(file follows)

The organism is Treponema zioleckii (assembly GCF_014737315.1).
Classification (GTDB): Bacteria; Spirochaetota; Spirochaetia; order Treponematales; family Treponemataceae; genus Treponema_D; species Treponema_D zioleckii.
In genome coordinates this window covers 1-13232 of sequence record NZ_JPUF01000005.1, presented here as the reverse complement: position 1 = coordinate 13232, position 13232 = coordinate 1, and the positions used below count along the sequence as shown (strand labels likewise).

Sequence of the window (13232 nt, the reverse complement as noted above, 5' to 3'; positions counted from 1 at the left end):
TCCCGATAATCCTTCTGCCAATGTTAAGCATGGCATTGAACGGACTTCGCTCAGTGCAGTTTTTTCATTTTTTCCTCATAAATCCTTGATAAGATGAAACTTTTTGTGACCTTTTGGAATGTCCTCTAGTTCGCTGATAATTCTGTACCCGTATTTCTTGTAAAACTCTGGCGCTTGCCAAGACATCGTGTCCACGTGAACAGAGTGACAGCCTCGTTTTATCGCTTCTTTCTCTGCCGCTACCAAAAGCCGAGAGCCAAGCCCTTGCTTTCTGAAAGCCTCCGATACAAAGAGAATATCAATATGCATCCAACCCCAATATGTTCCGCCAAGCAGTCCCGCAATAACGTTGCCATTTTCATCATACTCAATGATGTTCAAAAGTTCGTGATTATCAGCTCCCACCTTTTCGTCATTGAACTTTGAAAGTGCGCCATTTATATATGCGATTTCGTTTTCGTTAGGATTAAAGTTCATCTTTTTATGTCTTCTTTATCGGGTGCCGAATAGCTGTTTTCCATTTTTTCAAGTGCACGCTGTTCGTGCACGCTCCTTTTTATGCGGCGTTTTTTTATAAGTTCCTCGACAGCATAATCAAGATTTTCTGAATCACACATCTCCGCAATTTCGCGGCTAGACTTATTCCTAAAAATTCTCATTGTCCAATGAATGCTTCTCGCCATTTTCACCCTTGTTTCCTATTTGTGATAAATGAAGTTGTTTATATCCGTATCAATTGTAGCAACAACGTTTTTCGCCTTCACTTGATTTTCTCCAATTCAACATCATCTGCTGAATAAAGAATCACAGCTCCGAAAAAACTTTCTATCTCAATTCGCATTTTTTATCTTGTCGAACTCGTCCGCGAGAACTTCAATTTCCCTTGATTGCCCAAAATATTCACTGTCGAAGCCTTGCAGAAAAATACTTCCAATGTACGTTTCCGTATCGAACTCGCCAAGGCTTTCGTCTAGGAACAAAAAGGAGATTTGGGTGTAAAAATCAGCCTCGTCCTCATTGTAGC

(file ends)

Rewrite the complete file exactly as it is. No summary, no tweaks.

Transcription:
The organism is Treponema zioleckii (assembly GCF_014737315.1).
Classification (GTDB): Bacteria; Spirochaetota; Spirochaetia; order Treponematales; family Treponemataceae; genus Treponema_D; species Treponema_D zioleckii.
In genome coordinates this window covers 1-13232 of sequence record NZ_JPUF01000005.1, presented here as the reverse complement: position 1 = coordinate 13232, position 13232 = coordinate 1, and the positions used below count along the sequence as shown (strand labels likewise).

Sequence of the window (13232 nt, the reverse complement as noted above, 5' to 3'; positions counted from 1 at the left end):
TCCCGATAATCCTTCTGCCAATGTTAAGCATGGCATTGAACGGACTTCGCTCAGTGCAGTTTTTTCATTTTTTCCTCATAAATCCTTGATAAGATGAAACTTTTTGTGACCTTTTGGAATGTCCTCTAGTTCGCTGATAATTCTGTACCCGTATTTCTTGTAAAACTCTGGCGCTTGCCAAGACATCGTGTCCACGTGAACAGAGTGACAGCCTCGTTTTATCGCTTCTTTCTCTGCCGCTACCAAAAGCCGAGAGCCAAGCCCTTGCTTTCTGAAAGCCTCCGATACAAAGAGAATATCAATATGCATCCAACCCCAATATGTTCCGCCAAGCAGTCCCGCAATAACGTTGCCATTTTCATCATACTCAATGATGTTCAAAAGTTCGTGATTATCAGCTCCCACCTTTTCGTCATTGAACTTTGAAAGTGCGCCATTTATATATGCGATTTCGTTTTCGTTAGGATTAAAGTTCATCTTTTTATGTCTTCTTTATCGGGTGCCGAATAGCTGTTTTCCATTTTTTCAAGTGCACGCTGTTCGTGCACGCTCCTTTTTATGCGGCGTTTTTTTATAAGTTCCTCGACAGCATAATCAAGATTTTCTGAATCACACATCTCCGCAATTTCGCGGCTAGACTTATTCCTAAAAATTCTCATTGTCCAATGAATGCTTCTCGCCATTTTCACCCTTGTTTCCTATTTGTGATAAATGAAGTTGTTTATATCCGTATCAATTGTAGCAACAACGTTTTTCGCCTTCACTTGATTTTCTCCAATTCAACATCATCTGCTGAATAAAGAATCACAGCTCCGAAAAAACTTTCTATCTCAATTCGCATTTTTTATCTTGTCGAACTCGTCCGCGAGAACTTCAATTTCCCTTGATTGCCCAAAATATTCACTGTCGAAGCCTTGCAGAAAAATACTTCCAATGTACGTTTCCGTATCGAACTCGCCAAGGCTTTCGTCTAGGAACAAAAAGGAGATTTGGGTGTAAAAATCAGCCTCGTCCTCATTGTAGC